Detective: "I don't know why someone would shoot two defenseless men"
Shootings happened within 3 miles of each other
The bullets used are fairly distinctive
Atlanta police called the shootings of homeless men “sinister” because whoever pulled the trigger wasn’t expecting to gain from the victims monetarily.
These were two homeless men, shot to death as they slept. And police aren’t convinced the threat is over.
“A lot of our shootings involve robbery. A lot of our shootings involve someone making good on an old debt or some kind of revenge factor,” Atlanta police Detective David Quinn told reporters earlier this week.
“I don’t know why someone would shoot two defenseless men.”
The shootings happened during Thanksgiving week, within three days of each other.
“We have the Christmas holidays coming up. We’re asking for anyone’s help,” Quinn said.
Three days, 3 miles apart
In the homeless men case, the first shooting took place November 23.
Dorian Jenkins, 42, was fatally shot five times as he slept, wrapped in a blanket, on a sidewalk in downtown Atlanta.
Less than three days later, Tommy Mims, 64, didn’t show up as normal at a recycling center where he took cans and other scrap metals to sell.
Mims, known locally as “Can Man” was found dead under a bridge where he usually slept. His body, also wrapped in a blanket, had seven gunshot wounds. He was killed less than three miles from Jenkins.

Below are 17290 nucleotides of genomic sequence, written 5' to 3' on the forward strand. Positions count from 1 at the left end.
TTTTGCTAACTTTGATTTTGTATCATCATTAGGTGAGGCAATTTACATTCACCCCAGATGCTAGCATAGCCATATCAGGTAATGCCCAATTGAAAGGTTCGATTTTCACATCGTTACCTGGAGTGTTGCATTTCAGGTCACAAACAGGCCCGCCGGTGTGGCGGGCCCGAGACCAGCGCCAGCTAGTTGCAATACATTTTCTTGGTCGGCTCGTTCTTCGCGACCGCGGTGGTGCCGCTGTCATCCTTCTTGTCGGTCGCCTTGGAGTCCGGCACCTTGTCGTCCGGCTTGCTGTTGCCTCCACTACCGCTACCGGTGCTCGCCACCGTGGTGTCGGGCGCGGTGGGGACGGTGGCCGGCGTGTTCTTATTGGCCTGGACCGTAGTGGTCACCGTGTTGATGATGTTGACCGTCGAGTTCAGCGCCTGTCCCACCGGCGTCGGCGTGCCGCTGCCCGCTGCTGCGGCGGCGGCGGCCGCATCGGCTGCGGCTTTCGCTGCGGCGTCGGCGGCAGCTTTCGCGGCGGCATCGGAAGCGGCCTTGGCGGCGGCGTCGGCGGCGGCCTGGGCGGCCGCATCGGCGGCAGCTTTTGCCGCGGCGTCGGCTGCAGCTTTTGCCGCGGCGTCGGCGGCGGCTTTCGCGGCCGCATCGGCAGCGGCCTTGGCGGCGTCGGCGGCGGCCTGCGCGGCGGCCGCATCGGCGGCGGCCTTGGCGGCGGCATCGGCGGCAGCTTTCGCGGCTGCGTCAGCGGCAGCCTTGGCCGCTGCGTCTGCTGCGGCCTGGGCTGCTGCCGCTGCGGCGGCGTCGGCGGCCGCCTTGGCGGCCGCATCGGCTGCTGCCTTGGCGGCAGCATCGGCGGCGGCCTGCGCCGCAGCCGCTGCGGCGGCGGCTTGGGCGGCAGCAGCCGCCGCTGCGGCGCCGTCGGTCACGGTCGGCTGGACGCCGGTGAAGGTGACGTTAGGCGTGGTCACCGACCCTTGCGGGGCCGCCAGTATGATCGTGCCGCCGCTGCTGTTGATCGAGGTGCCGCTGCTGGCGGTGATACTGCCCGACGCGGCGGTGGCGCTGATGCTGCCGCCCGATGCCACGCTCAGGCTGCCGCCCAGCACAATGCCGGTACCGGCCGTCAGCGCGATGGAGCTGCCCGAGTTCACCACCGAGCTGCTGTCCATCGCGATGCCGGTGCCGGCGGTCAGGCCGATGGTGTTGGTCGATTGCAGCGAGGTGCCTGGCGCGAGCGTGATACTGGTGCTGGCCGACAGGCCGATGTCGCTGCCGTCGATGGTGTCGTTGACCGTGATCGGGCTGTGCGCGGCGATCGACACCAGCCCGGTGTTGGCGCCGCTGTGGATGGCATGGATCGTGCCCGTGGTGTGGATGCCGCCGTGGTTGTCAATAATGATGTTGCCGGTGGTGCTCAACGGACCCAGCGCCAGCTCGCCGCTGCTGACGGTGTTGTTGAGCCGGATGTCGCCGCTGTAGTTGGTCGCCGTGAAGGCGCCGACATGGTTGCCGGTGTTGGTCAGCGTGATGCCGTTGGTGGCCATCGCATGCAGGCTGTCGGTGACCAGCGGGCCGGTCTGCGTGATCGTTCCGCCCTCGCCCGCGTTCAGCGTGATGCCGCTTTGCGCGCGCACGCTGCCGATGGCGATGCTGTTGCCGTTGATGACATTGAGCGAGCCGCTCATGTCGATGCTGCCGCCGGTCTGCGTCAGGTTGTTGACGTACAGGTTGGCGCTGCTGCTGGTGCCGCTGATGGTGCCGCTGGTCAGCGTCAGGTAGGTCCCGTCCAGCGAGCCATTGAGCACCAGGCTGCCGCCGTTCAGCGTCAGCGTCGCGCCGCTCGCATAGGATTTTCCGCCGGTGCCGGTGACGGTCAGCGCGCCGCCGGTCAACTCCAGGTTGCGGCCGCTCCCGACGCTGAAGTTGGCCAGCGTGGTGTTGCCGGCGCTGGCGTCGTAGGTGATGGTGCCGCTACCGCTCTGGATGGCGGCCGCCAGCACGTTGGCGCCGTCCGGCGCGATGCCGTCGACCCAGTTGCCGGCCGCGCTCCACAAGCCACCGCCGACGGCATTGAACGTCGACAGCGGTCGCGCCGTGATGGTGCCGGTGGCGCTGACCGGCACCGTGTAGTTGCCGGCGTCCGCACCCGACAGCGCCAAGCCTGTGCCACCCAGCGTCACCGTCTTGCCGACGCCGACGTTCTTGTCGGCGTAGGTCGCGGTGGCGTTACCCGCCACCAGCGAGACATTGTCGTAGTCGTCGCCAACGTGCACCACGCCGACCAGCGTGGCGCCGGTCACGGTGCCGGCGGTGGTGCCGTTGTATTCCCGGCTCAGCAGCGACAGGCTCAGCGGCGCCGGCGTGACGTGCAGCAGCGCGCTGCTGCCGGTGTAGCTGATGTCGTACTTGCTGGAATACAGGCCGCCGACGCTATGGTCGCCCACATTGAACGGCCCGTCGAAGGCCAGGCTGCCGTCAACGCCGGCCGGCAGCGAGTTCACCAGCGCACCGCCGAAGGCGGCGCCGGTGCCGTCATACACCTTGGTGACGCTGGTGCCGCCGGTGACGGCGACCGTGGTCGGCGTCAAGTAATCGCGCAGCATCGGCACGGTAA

“They never came out of the sleep they were already in,” Quinn said. “They weren’t fleeing, running. They were asleep when they took these rounds.”
Police say evidence links the killings of the homeless men.
The rounds used in both shootings are fairly distinctive: .45-caliber bullets that, according to Quinn, haven’t been made since 2010.
They were fired from revolvers, either a Taurus “Judge” or a Smith & Wesson “Governor.” That reveals another troubling fact.
“These guns have a capacity of five or six rounds,” Quinn said. But Mims, the second victim, had been shot seven times.
“Someone had to reload the gun in order to get seven rounds in him.”
No suspect, motive
Police have no suspect nor a motive. Two witnesses offered detectives similar descriptions: someone dressed in dark clothing.
Police are asking “homeless brothers and sisters to look out for one another.”
They’re urging them to “use the buddy system” and bed down together with “someone that can actually watch their backs.”
Quinn said on Thanksgiving evening, he went to Mims’ family home to break the news of his death.